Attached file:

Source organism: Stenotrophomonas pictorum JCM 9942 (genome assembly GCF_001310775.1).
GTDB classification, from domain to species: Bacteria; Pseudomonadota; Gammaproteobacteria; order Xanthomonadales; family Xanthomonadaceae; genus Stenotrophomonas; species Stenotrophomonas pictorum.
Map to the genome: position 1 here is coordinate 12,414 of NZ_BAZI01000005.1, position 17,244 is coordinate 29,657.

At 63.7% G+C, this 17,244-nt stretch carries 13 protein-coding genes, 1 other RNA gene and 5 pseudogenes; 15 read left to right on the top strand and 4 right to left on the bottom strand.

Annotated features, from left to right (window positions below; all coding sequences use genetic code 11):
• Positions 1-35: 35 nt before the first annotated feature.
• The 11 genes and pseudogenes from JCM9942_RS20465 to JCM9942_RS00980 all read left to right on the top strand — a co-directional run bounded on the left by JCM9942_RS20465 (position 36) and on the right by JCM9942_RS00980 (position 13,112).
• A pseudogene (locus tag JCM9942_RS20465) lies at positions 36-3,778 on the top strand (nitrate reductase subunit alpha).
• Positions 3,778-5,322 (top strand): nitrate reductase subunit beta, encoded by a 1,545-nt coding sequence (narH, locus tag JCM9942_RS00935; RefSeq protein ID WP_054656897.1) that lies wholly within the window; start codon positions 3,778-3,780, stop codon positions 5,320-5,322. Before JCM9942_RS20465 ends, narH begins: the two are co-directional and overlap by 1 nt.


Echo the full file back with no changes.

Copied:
Source organism: Stenotrophomonas pictorum JCM 9942 (genome assembly GCF_001310775.1).
GTDB classification, from domain to species: Bacteria; Pseudomonadota; Gammaproteobacteria; order Xanthomonadales; family Xanthomonadaceae; genus Stenotrophomonas; species Stenotrophomonas pictorum.
Map to the genome: position 1 here is coordinate 12,414 of NZ_BAZI01000005.1, position 17,244 is coordinate 29,657.

At 63.7% G+C, this 17,244-nt stretch carries 13 protein-coding genes, 1 other RNA gene and 5 pseudogenes; 15 read left to right on the top strand and 4 right to left on the bottom strand.

Annotated features, from left to right (window positions below; all coding sequences use genetic code 11):
• Positions 1-35: 35 nt before the first annotated feature.
• The 11 genes and pseudogenes from JCM9942_RS20465 to JCM9942_RS00980 all read left to right on the top strand — a co-directional run bounded on the left by JCM9942_RS20465 (position 36) and on the right by JCM9942_RS00980 (position 13,112).
• A pseudogene (locus tag JCM9942_RS20465) lies at positions 36-3,778 on the top strand (nitrate reductase subunit alpha).
• Positions 3,778-5,322 (top strand): nitrate reductase subunit beta, encoded by a 1,545-nt coding sequence (narH, locus tag JCM9942_RS00935; RefSeq protein ID WP_054656897.1) that lies wholly within the window; start codon positions 3,778-3,780, stop codon positions 5,320-5,322. Before JCM9942_RS20465 ends, narH begins: the two are co-directional and overlap by 1 nt.